The calculations performed by the IDSS of an embodiment include one or more of time or money weighted performance, current and historical portfolio risk, Sharpe ratio, portfolio dollar values (including cash balances), verification level of the “quality” of the data, number of trades/year, average hold time of an asset, average cost basis, holdings percentages and asset allocation, and tenure of data. These calculations appear on the member's area of a portal or electronic site (e.g., “members home page” of the IDSS web site) and are easily accessible throughout the IDSS. These calculations form the basis for a member statistics or “stats” area, which provides or preserves a historical record of a member's investment activity, similar to the statistics for a baseball player on the back of a baseball card. This is of immense value to a member since the majority of online brokerage firms only preserve a certain window of data and then it becomes inaccessible to the user as well as providing a consolidated view of the statistics for a member's entire holdings across various investment accounts held at different financial institutions.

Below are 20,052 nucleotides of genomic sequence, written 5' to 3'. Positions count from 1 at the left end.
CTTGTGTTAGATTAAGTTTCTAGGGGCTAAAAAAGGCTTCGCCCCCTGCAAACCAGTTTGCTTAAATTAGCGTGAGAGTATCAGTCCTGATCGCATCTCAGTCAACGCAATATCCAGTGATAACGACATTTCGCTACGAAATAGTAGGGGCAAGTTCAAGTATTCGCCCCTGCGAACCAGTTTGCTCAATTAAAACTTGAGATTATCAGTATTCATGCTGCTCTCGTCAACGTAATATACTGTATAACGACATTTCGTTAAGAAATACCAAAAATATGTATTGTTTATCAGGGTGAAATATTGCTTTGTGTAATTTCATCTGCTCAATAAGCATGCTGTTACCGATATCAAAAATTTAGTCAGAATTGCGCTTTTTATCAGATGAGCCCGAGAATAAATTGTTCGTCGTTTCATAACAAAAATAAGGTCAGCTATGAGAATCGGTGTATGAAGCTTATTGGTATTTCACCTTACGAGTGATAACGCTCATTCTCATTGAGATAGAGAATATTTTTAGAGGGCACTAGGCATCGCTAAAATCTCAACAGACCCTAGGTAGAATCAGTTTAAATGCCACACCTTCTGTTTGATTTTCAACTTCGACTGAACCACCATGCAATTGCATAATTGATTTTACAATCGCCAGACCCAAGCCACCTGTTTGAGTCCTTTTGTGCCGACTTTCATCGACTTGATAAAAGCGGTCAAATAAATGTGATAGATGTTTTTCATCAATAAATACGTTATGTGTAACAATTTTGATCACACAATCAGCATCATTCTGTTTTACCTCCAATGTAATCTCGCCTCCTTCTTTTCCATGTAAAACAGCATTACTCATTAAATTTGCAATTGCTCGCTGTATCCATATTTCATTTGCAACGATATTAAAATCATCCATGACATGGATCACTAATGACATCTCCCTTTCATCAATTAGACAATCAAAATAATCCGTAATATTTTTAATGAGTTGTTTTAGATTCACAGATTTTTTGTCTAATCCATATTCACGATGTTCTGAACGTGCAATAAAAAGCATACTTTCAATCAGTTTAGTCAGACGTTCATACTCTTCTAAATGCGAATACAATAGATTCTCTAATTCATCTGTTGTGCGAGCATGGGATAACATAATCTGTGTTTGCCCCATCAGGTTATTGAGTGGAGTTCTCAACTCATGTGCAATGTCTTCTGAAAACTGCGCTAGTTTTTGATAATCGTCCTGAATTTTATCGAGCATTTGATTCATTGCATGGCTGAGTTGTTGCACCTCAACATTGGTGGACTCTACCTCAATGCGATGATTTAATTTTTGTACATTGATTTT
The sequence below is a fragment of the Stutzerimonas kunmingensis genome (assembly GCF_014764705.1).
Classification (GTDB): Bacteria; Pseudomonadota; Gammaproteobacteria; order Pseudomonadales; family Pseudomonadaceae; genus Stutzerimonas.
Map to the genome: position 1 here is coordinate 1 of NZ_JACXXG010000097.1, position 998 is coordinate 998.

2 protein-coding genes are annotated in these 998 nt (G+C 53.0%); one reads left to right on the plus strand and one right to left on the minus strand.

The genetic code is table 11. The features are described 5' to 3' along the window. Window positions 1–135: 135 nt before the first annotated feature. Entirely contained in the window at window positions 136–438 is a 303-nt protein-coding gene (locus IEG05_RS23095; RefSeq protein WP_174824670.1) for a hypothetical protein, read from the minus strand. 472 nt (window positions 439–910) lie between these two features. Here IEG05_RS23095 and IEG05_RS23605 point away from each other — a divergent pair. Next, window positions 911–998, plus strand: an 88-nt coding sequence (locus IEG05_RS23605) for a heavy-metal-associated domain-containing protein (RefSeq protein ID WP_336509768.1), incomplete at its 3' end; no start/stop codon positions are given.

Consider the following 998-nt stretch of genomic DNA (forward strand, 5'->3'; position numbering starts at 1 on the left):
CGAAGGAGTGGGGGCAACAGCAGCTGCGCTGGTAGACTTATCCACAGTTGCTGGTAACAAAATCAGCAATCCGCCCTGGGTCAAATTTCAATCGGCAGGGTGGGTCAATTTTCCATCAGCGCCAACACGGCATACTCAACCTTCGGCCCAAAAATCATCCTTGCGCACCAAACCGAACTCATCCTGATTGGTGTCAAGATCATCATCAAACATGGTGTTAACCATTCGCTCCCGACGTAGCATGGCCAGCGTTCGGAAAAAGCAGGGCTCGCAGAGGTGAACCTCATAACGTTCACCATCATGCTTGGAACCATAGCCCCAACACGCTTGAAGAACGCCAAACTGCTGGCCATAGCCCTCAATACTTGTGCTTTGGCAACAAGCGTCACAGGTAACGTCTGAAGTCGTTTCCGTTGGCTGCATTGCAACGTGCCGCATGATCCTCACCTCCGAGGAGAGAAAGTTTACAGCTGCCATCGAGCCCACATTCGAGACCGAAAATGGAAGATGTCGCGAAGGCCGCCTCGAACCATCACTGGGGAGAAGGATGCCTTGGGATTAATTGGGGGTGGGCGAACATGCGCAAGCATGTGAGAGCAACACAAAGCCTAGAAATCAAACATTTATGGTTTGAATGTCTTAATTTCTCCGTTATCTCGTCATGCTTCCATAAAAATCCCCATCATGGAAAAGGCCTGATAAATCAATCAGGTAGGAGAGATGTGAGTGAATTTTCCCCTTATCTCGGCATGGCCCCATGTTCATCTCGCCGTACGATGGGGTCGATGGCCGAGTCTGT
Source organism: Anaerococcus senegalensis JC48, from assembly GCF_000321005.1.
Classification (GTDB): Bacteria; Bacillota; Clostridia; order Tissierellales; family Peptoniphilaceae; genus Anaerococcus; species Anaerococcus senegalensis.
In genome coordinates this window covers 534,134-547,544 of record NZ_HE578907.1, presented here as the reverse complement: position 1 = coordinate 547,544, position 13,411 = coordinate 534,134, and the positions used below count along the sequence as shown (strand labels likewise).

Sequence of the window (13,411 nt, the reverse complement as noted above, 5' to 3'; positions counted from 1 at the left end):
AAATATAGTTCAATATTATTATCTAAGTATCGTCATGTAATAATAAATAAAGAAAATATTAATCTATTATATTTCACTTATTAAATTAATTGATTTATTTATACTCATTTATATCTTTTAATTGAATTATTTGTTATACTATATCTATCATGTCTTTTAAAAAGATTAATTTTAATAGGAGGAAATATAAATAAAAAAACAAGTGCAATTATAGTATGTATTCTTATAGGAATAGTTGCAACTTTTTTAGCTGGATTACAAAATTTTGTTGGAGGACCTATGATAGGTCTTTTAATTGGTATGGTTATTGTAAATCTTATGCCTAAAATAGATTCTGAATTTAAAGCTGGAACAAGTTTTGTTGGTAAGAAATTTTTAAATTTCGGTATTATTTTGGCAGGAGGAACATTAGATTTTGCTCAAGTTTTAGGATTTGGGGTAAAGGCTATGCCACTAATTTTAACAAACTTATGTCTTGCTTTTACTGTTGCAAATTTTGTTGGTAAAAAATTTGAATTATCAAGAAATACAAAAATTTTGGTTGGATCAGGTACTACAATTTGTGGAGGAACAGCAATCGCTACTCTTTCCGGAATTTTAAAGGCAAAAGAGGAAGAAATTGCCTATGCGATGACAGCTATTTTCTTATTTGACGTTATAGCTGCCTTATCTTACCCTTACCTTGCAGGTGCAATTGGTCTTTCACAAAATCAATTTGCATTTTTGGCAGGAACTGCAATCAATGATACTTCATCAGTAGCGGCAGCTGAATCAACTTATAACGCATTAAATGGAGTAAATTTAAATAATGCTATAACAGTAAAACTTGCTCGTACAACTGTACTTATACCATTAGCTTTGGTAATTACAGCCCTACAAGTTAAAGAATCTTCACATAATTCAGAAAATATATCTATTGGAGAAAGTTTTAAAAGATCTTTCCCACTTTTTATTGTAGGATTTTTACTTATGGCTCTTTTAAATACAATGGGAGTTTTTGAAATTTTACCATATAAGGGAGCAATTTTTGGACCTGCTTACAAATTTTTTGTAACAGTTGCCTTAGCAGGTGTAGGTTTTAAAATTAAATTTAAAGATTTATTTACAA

The ranking component 104 of an embodiment is configured to perform a weighting of members using results of the calculations and data of numerous weighting parameters or member attributes as described above. The parameters include the risk-adjusted performance of each member. The risk-adjusted performance is generated from data of historical performance and risk.

The parameters also include the tenure of data. The tenure of data is the amount or length of transactional history available for a member. If a member has three years of transactional history stored within the system, the tenure of her account is three years, for example. The data tenure of an embodiment can be any period of time (e.g., 1-months data, 2 years of data, etc.).